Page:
And then of the discovery of her husband’s body: “The terrible thing at the edge of the lake.”

The act ends with Chet Baker’s heartbreaking rendition of Elvis Costello’s Almost Blue; during which PerformerBlanche removes their dress and corset, and then stands them up, as if the character of Blanche had simply vanished, or had been a ghost all along; perhaps in a suggestion that bystepping out of costume, Blanche’s tragedy has been left behind after all.

_SGDL_Double R Club 13[pic by Sébastien Gracco de Lay]

This is an act that sends shivers about the room like a Mexican wave and that has moved many a Double R audience to tears; and, with it’s themes of tragedy and loss, and it’s dream-like, hypnotic repetition, not to mention its harking back to a golden age of Hollywood, it remains one of the most purely Lynchian acts we’ve ever presented.

“If you start off with a certain beat and a certain sound on the guitar, it’s gonna put you on a certain road. And when you go down that road, you can discover things.”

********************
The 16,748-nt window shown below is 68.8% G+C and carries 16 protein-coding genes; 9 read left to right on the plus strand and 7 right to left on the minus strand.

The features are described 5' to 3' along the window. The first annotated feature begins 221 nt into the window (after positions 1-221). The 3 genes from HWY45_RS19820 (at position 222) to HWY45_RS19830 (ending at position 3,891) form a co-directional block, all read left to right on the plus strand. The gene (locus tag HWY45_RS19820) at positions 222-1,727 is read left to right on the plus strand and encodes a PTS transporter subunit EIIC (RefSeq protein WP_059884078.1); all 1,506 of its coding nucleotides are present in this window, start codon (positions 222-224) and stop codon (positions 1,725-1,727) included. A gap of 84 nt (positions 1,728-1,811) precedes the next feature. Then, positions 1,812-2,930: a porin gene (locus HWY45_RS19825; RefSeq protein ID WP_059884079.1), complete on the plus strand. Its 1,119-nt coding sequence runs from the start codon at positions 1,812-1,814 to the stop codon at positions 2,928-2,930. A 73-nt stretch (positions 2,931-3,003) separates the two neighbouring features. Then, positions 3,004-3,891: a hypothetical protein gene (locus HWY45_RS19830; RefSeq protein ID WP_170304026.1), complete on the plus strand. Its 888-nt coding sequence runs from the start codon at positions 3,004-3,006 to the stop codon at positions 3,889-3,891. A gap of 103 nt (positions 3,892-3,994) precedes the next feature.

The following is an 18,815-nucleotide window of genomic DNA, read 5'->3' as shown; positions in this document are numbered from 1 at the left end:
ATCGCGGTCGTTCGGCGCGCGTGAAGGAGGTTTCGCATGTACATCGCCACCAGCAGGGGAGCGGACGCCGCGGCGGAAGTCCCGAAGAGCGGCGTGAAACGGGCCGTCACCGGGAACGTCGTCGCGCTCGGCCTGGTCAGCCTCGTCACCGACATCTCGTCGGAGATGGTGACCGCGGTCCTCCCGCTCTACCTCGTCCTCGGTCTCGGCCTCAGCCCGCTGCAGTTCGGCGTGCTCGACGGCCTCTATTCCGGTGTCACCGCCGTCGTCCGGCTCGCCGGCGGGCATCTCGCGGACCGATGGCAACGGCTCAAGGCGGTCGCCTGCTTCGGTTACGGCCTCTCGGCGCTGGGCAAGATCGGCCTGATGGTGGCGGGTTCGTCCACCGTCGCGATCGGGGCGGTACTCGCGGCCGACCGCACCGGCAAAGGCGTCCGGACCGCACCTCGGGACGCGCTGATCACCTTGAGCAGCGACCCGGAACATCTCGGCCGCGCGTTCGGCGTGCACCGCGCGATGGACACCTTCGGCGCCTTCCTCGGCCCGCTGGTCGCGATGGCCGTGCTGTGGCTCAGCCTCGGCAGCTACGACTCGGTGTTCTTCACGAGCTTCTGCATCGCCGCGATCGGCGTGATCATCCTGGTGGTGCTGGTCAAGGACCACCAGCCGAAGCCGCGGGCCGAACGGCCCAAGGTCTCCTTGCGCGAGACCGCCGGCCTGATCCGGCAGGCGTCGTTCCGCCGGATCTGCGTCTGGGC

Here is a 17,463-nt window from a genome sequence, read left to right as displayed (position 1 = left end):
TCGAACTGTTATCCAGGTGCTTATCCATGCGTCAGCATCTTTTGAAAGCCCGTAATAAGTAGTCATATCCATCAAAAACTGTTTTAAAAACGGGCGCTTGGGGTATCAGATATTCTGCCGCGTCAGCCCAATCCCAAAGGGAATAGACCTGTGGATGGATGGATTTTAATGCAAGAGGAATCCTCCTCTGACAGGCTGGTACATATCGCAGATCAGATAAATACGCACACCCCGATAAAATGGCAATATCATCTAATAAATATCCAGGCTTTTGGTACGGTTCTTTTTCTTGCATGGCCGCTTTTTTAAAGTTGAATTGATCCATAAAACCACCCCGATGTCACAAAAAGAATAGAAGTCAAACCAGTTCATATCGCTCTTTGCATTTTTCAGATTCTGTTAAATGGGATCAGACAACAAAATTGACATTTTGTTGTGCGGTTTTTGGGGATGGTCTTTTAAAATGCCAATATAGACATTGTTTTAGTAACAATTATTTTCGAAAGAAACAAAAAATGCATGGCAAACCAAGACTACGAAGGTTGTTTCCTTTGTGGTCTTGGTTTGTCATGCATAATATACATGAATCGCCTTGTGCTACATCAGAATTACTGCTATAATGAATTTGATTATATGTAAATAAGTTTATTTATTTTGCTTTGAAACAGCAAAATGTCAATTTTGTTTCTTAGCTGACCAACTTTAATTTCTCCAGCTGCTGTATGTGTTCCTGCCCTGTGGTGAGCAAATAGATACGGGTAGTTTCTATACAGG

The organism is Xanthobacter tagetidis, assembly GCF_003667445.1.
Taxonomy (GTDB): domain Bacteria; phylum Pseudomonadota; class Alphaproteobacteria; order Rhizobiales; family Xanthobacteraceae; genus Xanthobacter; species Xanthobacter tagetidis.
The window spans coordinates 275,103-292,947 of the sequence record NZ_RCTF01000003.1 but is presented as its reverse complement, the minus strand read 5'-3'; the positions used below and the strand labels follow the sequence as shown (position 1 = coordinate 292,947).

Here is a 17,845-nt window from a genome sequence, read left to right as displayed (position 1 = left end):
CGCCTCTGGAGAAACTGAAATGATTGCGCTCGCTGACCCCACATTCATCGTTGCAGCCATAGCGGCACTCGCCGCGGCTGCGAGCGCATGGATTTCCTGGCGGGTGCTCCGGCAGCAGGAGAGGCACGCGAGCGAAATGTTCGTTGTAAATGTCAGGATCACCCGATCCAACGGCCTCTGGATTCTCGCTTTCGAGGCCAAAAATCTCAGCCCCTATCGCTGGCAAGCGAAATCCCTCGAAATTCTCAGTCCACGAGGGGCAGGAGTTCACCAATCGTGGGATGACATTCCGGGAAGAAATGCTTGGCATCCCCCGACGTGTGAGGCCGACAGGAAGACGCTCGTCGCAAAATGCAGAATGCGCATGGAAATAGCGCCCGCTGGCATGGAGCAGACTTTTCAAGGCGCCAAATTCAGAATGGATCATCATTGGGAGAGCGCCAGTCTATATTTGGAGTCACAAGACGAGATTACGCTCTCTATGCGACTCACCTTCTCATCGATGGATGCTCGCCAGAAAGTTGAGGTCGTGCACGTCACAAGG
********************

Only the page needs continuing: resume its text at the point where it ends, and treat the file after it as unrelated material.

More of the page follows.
•February 21, 2020 • Leave a Comment


Playlists for The Double R Club, 20th February, 2020

P R E – S H O W :

[ Suite of processed sound design from What Did Jack Do? plus a single word of dialogue from Fire Walk With Me ]

There’s Someone at the Door, Gordon – Giovanni Varrica, from Little Girl Down the Lane – A Twin Peaks Tribute
Night Life In Twin Peaks – Angelo Badalamenti, from Music From Twin Peaks
Eraserhead – Ralph Dorper, from Eraserhead 12″
Dipped In Tea – Terry Edwards, from Terry Edwards
Pena – written by Don Van Vliet, read by David Lynch

[ dialogue / sound design from What Did Jack Do? ]

Slow Burn [feat. Lydia Lunch] – Sylvia Black, from Twilight Animals
Filmmaker – Queen Ov Material Happiness from The Love Market
Godspeed You!Black Woodsman – Swordy, listen HERE
True Love’s Flame – David Lynch [feat. Jack Cruz], buy HERE

[ dialogue / sound design from What Did Jack Do? ]

Less Sex – Daughters, from You Won’t Get What You Want
I’m Waiting Here – David Lynch & Lykke Li, bonus MP3 track from The Big Dream
Fire Walk With Me – Sick Tree, listen HERE
Josie and Truman – Angelo Badalamenti, from Twin Peaks Season Two Music And More
Twin Perks – Mike Cooper, from I Had the Strangest Dream Last Night (The Owls Were Silent), FREE download HERE
The 49th Ton – Penthouse, from My Idle Hands

I N T E R V A L :

Trafelato – Ennio Morricone, from Crime and Dissonance
Say It – David Lynch, from The Big Dream
It’s Showtime – Terry Edwards, from My Wife Doesn’t Understand Me
Shake It Baby – John Lee Hooker, from Serves You Right To Suffer
Boiler Maker – The Jazzus Lizard, from Horn
Heirate Mich (edit) – Rammstein, from Lost Highway O.S.T.
The ’57 Incident – The ’57 Incident, from A Tribute To Betty Page